By Maria Wiering
New guidance and policies on ministering to people experiencing gender dysphoria released Jan. 16 by the Diocese of Des Moines, Iowa, call for compassion and coherence with the church’s teaching on gender and identity.
The document, “Gender Identity Guide and Policies,” highlights scriptural and theological underpinnings of the church’s teaching on gender and sex, while emphasizing pastoral concern for children and adults experiencing an incongruence between their sex and gender. It then lists seven policies establishing how this guidance should be implemented in Catholic parishes and schools within the diocese.
The guide “is intended as a commentary to help foster a proper understanding of policies of the Roman Catholic Diocese of Des Moines regarding gender identity, in recognition of the pastoral sensitivities regarding this matter, and the real and profound struggles individuals of good will face,” it states.
An “interior conflict” between biological sex and gender is “not sinful in itself” and reflects the state of human beings due to original sin, the document states, adding that people who live with this tension “should be treated with respect and charity.”
It also states that the Catholic community should accompany its families with members who experience gender dysphoria, but in a way that affirms their biological sex and that they are “unconditionally loved by Jesus Christ and by the Church, and that they are vital members of the Body of Christ who have a home in the family of God.”
The document’s policies are “binding for diocesan parishes, schools, organizations, and institutions of the Catholic Church in the Diocese of Des Moines.” They include reflecting biological sex in pronoun use, bathroom use, dress code and uniform adherence, athletic and extracurricular participation, single-sex institution enrollment, the use of single-sex buildings, and participation in single-sex programs, such as retreats and camps.
Additionally, the use or distribution of gender reassignment medication, including “puberty blockers” used for that purpose, on church or parish property is not permitted.
According to an accompanying FAQ document, the policies were created in response to parish and school leaders’ requests to Bishop William M. Joensen of Des Moines for guidance “on how they should welcome and minister to those coping with gender dysphoria while following Catholic Church teaching.”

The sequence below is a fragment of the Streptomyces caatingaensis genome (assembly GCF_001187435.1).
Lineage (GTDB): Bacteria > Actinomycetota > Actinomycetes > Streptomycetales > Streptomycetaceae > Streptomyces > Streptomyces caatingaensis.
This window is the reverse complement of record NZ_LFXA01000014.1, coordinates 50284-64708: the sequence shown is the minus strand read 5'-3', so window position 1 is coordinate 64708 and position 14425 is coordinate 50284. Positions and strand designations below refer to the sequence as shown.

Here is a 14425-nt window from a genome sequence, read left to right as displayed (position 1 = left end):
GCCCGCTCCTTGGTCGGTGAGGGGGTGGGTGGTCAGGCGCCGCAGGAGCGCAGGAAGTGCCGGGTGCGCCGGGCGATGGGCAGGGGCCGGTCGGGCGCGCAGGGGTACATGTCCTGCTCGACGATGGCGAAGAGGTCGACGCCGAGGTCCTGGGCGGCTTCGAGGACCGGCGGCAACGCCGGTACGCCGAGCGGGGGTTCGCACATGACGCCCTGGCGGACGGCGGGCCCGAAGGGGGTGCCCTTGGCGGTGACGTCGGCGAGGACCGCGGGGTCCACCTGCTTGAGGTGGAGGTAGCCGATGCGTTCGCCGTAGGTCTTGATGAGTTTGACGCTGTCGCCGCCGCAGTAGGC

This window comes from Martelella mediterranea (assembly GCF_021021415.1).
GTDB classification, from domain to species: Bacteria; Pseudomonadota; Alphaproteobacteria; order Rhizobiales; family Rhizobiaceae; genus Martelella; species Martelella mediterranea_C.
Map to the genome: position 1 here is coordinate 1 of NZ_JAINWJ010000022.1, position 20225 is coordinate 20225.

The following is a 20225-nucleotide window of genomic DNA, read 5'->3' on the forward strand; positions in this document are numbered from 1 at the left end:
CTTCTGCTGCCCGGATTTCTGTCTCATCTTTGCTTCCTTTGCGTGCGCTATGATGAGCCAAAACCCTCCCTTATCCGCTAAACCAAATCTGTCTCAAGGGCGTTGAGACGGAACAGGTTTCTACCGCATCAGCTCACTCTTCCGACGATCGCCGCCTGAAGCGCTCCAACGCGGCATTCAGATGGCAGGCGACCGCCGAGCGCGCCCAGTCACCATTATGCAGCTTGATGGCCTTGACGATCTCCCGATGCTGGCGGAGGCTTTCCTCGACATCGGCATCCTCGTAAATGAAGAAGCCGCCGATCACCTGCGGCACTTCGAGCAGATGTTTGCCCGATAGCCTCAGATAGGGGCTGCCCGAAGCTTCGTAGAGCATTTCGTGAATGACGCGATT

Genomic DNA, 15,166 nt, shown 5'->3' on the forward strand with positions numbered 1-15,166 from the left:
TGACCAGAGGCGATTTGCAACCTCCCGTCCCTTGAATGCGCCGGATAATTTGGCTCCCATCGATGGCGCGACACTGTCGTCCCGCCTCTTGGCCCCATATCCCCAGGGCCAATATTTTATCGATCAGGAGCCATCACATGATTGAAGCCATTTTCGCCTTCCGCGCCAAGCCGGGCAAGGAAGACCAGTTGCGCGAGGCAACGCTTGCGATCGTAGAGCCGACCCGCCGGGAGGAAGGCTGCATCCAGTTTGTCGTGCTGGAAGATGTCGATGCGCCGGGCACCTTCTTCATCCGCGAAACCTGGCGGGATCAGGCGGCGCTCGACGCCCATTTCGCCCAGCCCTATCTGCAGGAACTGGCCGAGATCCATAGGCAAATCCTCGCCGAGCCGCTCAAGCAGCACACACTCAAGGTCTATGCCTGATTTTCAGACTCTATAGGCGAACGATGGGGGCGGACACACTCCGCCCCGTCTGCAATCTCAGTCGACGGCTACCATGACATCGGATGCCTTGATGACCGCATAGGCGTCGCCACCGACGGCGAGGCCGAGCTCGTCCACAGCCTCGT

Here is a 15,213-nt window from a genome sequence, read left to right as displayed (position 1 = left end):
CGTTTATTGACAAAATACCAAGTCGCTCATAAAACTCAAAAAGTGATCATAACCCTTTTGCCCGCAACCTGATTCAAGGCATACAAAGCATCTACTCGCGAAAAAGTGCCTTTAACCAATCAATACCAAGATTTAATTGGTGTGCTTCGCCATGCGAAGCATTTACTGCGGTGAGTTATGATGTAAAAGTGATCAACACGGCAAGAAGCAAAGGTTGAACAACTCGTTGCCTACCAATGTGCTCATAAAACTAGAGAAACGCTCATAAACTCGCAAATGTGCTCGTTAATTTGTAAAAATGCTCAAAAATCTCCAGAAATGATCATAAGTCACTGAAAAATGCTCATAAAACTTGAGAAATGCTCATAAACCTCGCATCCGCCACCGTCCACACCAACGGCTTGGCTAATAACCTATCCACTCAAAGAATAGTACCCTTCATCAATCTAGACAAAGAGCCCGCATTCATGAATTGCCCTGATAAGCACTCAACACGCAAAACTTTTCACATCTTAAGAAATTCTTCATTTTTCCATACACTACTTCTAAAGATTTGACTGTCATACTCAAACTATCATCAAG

A statement provided to OSV News by Anne Marie Cox, the diocese’s communications director, said the bishop, who was appointed to the diocese in 2019, organized a task force to examine the issue, and “after two years of study, prayer, listening and consultation, a policy was developed that begins with love.”
“As a diocesan community, we are committed to upholding Catholic Social Teaching that enjoins respect for the life and dignity of every person as created in the image of God,” the statement said.
The six-page document was adopted Jan. 13 and took effect Jan. 16.
Other dioceses have released similar guidance and policies in recent years. In 2020, the Minnesota Catholic Conference issued “Guiding Principles for Catholic Schools and Religious Education Concerning Human Sexuality and Sexual Identity,” in response to “Male and Female He Created Them: Towards a Path of Dialogue on the Question of Gender Theory in Education,” a 2019 document of the Holy See from the Congregation for Catholic Education (today part of the Dicastery for Culture and Education).
In 2021, the Diocese of Marquette, Michigan, published instructions for pastoral care for people experiencing either same-sex attraction or gender dysphoria, and the Diocese of Arlington, Virginia, similarly published “A Catechesis on the Human Person and Gender Ideology.” In the Archdiocese of Denver, “Guidance for Issues Concerning the Human Person and Sexual Identity” has been in place since 2019.
A 2017 interfaith statement signed by several committee chairmen for the U.S. Conference of Catholic Bishops titled “Created Male and Female: An Open Letter from Religious Leaders” stated that “sexual difference is not an accident or a flaw — it is a gift from God that helps draw us closer to each other and to God. What God has created is good.” It expressed a commitment to show compassion and sensitivity to people experiencing gender dysphoria but also called the idea that a person could change his or her gender “deeply troubling.”